The California ballot measure filed this week by gig companies such as Uber and Doordash promises new health care subsidies for app-based drivers in exchange for keeping their workers classified as independent contractors.
But based on the campaign’s own comments at its news conference, very few of their drivers would ever receive those subsidies.
The initiative responds to the 2018 state Supreme Court’s “Dynamex” ruling and a law signed last month that appear to force the gig companies to treat their workers as employees and not independent contractors. After failing to win an exemption for their companies in the Legislature this year, the gig companies vowed to take the question to voters.
Uber, Lyft and Doordash pledged $90 million toward an initiative, which backers submitted to the California Attorney General’s office Tuesday in the first formal step toward qualifying for the November 2020 ballot.
The ballot proposal calls for app-based rideshare and delivery companies to provide subsidies based on the prices in the state’s Affordable Care Act health benefit exchange, Covered California.
There would be two different subsidy levels: Drivers who work at least 15 hours a week would receive 50 percent of the average monthly Bronze plan premium, and those who work at least 25 hours a week would get 100 percent.
The campaign says the 15- and 25-hour thresholds are more generous than the federal requirement that employers only need to offer health benefits to employees who work at least 30 hours.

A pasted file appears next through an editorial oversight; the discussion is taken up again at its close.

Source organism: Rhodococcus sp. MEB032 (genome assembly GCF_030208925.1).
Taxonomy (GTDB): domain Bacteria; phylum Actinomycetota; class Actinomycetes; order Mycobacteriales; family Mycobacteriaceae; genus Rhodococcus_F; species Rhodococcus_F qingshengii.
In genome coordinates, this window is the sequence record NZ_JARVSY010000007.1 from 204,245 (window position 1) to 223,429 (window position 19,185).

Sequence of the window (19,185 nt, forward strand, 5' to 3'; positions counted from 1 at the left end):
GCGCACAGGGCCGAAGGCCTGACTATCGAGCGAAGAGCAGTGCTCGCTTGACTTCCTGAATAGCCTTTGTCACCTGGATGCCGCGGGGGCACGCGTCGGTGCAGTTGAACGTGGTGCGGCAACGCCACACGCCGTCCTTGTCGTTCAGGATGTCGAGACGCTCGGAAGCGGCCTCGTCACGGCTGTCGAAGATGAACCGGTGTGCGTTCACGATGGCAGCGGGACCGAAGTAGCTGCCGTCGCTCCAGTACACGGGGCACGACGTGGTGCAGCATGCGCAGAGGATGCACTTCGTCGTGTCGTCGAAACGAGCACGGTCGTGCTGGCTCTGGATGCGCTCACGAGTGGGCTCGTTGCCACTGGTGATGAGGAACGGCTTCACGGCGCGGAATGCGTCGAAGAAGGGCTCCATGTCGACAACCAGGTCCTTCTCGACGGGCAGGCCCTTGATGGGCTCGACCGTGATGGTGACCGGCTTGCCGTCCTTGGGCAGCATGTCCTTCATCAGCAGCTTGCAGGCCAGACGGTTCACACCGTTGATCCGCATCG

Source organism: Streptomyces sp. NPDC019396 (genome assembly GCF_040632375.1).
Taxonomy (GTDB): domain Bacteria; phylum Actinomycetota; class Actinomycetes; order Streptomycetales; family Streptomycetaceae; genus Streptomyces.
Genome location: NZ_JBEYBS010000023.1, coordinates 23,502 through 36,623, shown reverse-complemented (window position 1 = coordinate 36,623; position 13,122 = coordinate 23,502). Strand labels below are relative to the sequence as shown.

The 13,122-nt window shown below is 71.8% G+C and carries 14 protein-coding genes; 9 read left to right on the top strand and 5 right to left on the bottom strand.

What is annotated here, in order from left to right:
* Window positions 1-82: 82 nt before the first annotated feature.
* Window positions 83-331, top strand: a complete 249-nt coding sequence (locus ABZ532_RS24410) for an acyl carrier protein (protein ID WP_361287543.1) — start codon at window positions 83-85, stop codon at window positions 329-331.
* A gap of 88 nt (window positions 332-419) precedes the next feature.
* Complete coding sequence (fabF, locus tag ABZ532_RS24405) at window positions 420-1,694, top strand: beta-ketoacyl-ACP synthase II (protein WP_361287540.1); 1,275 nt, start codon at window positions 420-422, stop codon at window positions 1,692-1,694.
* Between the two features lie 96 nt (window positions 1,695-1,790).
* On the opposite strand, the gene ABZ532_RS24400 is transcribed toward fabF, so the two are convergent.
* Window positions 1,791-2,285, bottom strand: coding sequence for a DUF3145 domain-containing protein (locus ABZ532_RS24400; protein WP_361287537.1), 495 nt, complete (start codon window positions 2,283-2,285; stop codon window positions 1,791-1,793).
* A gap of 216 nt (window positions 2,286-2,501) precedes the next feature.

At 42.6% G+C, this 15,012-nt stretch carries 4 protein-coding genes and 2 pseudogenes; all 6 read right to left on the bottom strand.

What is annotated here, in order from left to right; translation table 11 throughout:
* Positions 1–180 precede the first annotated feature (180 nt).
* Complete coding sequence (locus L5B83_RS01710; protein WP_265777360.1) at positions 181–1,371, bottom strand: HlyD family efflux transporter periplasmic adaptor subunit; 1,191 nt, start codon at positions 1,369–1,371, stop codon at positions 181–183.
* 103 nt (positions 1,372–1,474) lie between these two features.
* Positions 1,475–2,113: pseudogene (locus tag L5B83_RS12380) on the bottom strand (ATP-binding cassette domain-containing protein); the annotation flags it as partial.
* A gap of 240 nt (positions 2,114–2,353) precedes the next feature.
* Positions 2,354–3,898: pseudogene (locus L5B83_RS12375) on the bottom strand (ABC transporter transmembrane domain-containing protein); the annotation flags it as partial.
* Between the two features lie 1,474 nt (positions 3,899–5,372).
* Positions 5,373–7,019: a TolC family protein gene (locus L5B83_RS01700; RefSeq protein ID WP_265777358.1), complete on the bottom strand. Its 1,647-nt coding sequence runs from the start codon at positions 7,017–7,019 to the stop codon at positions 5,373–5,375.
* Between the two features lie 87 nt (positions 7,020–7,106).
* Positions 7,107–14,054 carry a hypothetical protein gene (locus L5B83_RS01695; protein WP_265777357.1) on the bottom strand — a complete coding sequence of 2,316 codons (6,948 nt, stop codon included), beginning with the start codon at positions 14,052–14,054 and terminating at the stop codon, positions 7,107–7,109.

But according to the campaign’s own statistics, the vast majority of the gig companies’ drivers wouldn’t be eligible to receive any health subsidies at all.
“We’ve seen statistics that more than 80 percent of the rideshare drivers are working less than 20 hours per week,” spokesman Brandon Castillo said during Tuesday's news conference, flanked by drivers in support of the measure. “More than 90 percent of delivery drivers are working less than 10 hours a week.”
If those stats hold and the initiative passes, that means fewer than 20 percent of rideshare drivers will receive the full health care subsidy, and even fewer will get any subsidy at all. Meanwhile, fewer than 10 percent of delivery drivers will receive any subsidy whatsoever.
So, why might the gig companies decide to offer health care benefits to so few of their drivers?
The campaign argues “the vast, vast majority” are working to earn supplemental income.
“This is not an employment model,” Castillo said at Tuesday’s news conference when asked why the ballot measure doesn’t include social security. “We’re trying to pair independent contractor status and the flexibility that’s inherent with it with what we believe — and the drivers behind us believe — is a fair package of economics.”
In addition, the campaign says, drivers can maximize their benefits by working at least 15 hours a week for multiple companies.
“If the amount collected exceeds their health plan premiums, they keep the extra cash for themselves,” spokeswoman Kathy Fairbanks emailed on Wednesday.
The limited subsidy offer could also be a bargaining tactic.
Besides the health care subsidy, the initiative includes a mileage reimbursement and a “minimum earnings guarantee” set at 120 percent of California’s minimum wage.
But it does not include the right to unionize, which the campaign says should be addressed in the Legislature. It also doesn’t include other benefits afforded to employees under state and federal law such as paid sick leave and social security.
The gig companies have repeatedly said — and Castillo reiterated on Tuesday — that they'd prefer a compromise with labor unions.
A closer look at the health care benefits promised in their initiative suggests another area in which they could be leaving wiggle room for negotiations.
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